The Afghan Commodities The United States & EU Wanted, But China, India And Russia Now Intend To Develop

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Afghanistan’s huge mineral wealth and development opportunities are heading East, not West

The underlying reasons for the US and NATO’s operations in Afghanistan, prompted by the faster than expected success of the Taliban taking control were strongly hinted at by the EU High Representative for Foreign Affairs and Security Policy Josep Borrell last week, at an unscheduled meeting of the European Parliament committees on foreign affairs. He called to prevent Russia and China “from taking control of the country and becoming “sponsors of Kabul.”

That concern is understandable, as Western entities had already conducted geological and feasibility reports for its companies to insert themselves into Afghanistan’s mineral fields and regional supply chains to extract value. A pro-Western Government in Afghanistan would go along with this. But that hasn’t happened. The question remains though – what specific commodities does Afghanistan have to justify a twenty-year war and billions of dollars in attempted acquisition costs, mainly by funding the military?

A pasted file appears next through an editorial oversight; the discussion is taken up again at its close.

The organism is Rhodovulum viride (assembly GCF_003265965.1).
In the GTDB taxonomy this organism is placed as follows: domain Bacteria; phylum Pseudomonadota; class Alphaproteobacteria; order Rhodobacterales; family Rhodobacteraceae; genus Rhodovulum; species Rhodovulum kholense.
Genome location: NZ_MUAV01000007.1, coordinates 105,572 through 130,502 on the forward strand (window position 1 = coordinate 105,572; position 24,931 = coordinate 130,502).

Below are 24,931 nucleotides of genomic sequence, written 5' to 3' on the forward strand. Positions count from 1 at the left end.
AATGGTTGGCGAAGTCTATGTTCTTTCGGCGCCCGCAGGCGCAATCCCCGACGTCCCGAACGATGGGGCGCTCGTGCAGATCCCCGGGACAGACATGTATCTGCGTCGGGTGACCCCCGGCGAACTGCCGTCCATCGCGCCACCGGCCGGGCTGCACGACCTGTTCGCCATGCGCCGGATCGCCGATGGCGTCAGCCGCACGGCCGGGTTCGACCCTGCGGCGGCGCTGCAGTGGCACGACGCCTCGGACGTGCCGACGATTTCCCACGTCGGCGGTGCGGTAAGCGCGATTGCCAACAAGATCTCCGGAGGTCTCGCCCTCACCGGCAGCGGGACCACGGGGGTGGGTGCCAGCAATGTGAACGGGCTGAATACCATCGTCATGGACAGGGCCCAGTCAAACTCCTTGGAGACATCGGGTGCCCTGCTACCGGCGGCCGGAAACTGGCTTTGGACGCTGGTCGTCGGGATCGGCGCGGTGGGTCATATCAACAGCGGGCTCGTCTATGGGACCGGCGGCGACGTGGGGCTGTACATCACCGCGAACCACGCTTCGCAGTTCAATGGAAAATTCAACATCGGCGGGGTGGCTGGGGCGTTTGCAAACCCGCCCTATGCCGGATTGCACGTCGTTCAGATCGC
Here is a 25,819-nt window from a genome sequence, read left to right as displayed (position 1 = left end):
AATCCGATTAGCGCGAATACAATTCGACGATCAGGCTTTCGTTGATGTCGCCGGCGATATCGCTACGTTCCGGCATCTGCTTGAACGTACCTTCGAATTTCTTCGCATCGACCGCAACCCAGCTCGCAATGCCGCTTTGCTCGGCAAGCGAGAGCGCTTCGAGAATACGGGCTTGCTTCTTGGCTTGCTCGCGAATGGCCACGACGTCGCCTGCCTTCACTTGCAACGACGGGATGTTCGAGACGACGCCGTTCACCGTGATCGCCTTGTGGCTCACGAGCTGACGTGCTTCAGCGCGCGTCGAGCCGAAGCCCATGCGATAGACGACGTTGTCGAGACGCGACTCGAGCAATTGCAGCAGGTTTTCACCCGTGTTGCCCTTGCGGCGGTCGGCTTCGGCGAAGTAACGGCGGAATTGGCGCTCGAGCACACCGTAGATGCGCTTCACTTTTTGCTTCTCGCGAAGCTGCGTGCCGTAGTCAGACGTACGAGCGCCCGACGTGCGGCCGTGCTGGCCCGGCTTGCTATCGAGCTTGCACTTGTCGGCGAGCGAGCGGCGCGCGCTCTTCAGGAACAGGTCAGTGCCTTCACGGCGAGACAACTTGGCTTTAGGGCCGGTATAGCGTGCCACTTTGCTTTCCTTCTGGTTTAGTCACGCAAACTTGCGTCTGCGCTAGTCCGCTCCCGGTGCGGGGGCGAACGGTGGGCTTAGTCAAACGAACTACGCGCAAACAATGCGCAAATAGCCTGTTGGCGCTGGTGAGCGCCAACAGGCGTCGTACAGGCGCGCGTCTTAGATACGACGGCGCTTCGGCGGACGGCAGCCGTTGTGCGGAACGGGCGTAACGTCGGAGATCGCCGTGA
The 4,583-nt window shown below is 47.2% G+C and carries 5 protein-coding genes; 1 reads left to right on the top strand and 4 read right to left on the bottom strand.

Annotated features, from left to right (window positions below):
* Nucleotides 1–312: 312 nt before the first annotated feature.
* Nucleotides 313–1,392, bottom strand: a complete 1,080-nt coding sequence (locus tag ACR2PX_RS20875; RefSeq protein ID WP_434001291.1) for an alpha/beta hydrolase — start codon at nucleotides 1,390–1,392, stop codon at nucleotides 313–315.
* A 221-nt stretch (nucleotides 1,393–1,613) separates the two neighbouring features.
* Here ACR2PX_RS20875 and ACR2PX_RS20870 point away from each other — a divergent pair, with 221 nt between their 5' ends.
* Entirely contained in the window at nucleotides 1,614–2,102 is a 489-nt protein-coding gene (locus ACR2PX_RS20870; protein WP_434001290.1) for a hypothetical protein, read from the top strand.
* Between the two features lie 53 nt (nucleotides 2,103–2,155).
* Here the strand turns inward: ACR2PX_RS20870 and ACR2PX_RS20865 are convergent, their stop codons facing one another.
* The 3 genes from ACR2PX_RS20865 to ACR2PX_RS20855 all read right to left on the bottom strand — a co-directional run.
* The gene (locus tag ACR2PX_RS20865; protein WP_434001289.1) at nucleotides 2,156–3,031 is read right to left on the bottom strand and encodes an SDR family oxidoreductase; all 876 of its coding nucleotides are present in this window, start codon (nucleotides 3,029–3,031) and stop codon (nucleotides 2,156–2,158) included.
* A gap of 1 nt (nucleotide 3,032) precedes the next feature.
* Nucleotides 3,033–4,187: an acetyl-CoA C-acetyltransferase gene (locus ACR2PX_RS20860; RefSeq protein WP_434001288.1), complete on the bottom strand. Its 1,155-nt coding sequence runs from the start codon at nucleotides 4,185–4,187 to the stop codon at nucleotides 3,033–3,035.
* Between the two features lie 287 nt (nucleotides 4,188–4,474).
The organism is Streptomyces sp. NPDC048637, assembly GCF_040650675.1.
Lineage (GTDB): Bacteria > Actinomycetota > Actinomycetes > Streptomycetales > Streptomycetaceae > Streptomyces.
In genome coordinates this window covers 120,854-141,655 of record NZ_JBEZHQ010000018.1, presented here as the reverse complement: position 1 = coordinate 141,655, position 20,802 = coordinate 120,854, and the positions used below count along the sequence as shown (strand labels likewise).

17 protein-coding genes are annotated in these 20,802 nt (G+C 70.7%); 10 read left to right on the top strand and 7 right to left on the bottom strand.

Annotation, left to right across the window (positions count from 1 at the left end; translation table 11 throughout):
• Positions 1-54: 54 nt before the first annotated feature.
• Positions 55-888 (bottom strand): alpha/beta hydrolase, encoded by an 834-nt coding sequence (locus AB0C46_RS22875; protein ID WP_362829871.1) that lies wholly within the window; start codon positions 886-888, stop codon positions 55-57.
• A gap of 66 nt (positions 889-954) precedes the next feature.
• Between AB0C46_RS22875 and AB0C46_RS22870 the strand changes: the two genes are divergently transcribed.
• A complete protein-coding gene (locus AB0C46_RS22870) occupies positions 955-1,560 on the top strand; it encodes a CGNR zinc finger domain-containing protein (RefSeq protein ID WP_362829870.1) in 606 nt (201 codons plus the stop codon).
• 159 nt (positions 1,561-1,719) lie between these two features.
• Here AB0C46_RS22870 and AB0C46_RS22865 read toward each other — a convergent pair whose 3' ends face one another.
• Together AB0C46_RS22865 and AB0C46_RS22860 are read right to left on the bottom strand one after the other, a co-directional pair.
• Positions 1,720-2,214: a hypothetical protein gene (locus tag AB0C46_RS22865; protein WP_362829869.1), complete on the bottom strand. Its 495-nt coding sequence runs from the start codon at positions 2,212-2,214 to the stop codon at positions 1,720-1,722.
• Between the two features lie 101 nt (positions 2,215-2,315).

Afghanistan is extremely rich in minerals, with about 1,500 commercially viable deposits, including oil, gas, coal, copper, iron, precious and semi-precious stones.

This has long been recognized by respective British, Soviet and American geologists, who understand that if their respective powers could manage to organize some semblance of peace, security and stability, successful operations will simply swim in money. The US has in fact been interfering in Afghanistan for years before the USSR did – being instrumental in supporting the coup that deposed the last Afghan King in 1973 to usher in a more US compliant regime. That in fact destabilized the country and has led to the collapse of a peaceful, relatively modern society into the largely destroyed Afghanistan we see today.

Afghan women in Kabul, 1972